Dear SOL: I Got My Own Standards


All I have heard for the past three weeks is SOL talk.  At first I ignored it because well I don’t care about SOLS.

No, really, I don’t care. The only standard I hold my kids to is my husband’s and mine.

How my kids do on some test that someone made up over 15 years ago has no bearing on their daily school day or on our life at all.  Beau failed an SOL over 10 years ago and he managed to go on to Maggie Walker and then headed off to college and is about to finish his last year with an A average while holding down a full time job; failed SOL long forgotten.

I like my twelve-year-old son Donovan’s teachers and his school.  I have faith in what they are teaching him and how he’s learning and while yes I could suggest improvements they would have nothing to do with more testing.


And so we did nothing special for SOL week.


But I heard of kids getting sick the night before fraught with anxiety; rallies were being planned; ice pops and lifesavers served; protein breakfasts being eaten; all indications that this test is indeed important.

I get it, all we are trying to do is help and I’m grateful to have a kid who’s pretty nonplussed by the whole topic; some kids however are anxious, some kids are scared, some kids are sweating bullets.

Children pressured because some panel, some board, some administration, some politicians decided pressure fear and conformity was a good teaching tool; schools feel pressure to perform which is passed onto teachers which is dumped at the final stop on a passel of unsuspecting kids’ heads beginning in 3rd grade.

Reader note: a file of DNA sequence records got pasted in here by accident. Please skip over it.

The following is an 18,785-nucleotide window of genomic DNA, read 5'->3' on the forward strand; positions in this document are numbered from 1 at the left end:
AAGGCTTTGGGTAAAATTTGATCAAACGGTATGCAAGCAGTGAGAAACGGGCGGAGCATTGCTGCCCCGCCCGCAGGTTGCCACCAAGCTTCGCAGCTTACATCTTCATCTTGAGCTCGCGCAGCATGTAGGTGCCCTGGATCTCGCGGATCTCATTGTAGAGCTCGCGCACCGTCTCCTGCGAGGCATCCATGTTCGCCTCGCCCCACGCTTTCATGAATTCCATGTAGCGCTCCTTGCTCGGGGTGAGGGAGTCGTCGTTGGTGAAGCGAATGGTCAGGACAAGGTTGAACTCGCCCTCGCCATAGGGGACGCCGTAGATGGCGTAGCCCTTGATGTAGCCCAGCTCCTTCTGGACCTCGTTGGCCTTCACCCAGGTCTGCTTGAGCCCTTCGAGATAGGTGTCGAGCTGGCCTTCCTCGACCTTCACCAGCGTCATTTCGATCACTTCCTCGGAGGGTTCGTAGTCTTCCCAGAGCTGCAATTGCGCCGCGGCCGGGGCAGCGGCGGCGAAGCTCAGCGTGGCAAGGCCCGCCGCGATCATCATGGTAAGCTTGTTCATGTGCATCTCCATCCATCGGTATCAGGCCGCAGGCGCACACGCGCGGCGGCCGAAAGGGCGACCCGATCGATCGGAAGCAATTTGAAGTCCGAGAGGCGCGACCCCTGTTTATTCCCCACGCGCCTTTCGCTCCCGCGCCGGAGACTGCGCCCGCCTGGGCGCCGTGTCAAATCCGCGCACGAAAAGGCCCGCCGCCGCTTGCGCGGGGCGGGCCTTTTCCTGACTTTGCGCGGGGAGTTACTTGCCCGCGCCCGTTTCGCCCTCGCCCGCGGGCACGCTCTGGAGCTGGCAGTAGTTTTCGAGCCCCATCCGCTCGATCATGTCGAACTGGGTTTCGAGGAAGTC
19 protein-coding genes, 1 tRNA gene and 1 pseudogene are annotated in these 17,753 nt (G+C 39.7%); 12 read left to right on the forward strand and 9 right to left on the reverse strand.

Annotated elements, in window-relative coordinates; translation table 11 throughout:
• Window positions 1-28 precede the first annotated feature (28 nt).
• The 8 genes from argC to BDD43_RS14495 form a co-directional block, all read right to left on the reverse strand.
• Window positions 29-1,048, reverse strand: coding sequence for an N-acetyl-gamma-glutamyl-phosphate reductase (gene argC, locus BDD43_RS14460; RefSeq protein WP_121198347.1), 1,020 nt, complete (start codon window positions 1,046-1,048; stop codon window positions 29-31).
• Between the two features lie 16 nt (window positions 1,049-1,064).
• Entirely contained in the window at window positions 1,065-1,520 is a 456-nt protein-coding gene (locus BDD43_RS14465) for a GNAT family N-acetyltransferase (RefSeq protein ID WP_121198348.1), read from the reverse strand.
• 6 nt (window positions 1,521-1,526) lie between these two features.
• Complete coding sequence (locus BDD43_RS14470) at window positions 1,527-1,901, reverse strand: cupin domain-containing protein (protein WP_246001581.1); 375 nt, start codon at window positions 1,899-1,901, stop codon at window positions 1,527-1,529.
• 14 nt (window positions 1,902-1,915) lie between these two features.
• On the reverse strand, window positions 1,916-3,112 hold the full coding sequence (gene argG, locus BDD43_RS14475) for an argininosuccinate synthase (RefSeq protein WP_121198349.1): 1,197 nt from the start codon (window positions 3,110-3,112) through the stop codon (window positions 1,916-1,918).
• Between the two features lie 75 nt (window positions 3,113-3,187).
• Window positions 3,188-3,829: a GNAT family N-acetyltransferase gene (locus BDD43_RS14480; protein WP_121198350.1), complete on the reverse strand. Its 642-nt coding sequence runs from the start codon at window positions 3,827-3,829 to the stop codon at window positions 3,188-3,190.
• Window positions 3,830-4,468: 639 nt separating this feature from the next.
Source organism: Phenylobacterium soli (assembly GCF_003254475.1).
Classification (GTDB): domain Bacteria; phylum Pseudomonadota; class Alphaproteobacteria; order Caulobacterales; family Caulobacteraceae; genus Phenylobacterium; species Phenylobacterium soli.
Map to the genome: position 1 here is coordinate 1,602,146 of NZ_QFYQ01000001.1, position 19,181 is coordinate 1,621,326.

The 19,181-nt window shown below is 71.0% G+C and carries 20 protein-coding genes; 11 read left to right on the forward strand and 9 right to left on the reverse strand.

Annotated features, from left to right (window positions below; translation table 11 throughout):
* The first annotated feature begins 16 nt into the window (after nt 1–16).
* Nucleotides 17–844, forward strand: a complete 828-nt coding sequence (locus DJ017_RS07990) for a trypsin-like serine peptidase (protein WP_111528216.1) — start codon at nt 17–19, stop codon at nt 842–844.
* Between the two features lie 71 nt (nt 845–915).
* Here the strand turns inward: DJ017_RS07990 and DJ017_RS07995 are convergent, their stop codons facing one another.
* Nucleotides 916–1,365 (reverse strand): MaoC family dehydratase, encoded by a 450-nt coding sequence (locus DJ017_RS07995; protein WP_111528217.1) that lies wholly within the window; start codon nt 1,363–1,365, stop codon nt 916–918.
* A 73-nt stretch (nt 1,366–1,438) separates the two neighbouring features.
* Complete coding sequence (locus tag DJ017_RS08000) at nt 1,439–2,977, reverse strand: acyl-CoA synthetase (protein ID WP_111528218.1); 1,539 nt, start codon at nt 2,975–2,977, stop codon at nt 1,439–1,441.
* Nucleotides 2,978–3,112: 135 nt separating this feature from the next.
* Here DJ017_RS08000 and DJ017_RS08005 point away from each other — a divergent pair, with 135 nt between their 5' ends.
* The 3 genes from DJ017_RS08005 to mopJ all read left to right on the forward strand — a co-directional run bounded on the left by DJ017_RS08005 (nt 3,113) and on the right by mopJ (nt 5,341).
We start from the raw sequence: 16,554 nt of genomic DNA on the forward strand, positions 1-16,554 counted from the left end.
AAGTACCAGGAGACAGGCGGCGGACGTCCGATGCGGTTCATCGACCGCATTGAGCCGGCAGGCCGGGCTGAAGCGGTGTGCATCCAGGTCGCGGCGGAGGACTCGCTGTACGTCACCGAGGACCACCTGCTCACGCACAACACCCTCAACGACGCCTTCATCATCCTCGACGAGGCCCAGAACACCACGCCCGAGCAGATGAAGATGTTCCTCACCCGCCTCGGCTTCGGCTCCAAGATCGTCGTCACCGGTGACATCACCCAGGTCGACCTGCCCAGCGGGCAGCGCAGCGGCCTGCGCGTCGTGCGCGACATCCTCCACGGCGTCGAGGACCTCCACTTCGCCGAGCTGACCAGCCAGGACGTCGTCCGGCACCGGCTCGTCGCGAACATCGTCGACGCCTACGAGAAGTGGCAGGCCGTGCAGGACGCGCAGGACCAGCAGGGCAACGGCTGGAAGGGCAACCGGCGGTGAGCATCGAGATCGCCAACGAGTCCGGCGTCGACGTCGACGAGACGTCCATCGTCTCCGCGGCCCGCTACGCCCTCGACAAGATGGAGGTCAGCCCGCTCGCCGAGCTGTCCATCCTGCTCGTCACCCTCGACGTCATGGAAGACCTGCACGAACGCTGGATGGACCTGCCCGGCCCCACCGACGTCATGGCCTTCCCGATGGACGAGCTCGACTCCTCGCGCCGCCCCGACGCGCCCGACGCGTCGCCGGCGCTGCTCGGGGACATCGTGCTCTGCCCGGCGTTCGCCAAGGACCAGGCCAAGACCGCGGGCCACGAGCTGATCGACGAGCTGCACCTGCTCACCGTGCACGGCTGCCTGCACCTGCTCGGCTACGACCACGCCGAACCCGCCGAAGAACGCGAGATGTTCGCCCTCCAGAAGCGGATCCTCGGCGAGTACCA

So what really is the point of the SOLS?  In this day and age we certainly have at least learned that most kids learn differently, that some kids don’t test well, that being a good tester is not necessarily an indication of success, then why in the world do we expect them to perform and to what purpose?

Let’s spend that 1.7 billion states spend on testing to make real improvements instead of towards falsely measuring where we aren’t yet and decide if that is even where we want to be.

Let’s not cut funding from failing schools and instead spend more on them because quite frankly they might need it.

Let’s put our money towards providing training for our teachers and smaller classes.

Let’s put our money towards better food for our kids to eat at school and towards outdoor facilities for physical education.

Let’s put our money towards more instruments and art supplies instead of using it towards tests that essentially put our kids on the chopping block and see how they measure up.

And while I expect my kids to do the best they can in school there are so many other things that form and give function to a child’s life than an education in a classroom; from learning how to work hard, to learning how to overcome obstacles, to working with a team, to learning how to love others.

Those are lessons you don’t want to opt out of and remember that the most important standards your child should ever try to live up to have nothing to do with a paper, a pen, and a bubble questionnaire but are learned in your family home and are taught by the most important teacher they will ever have.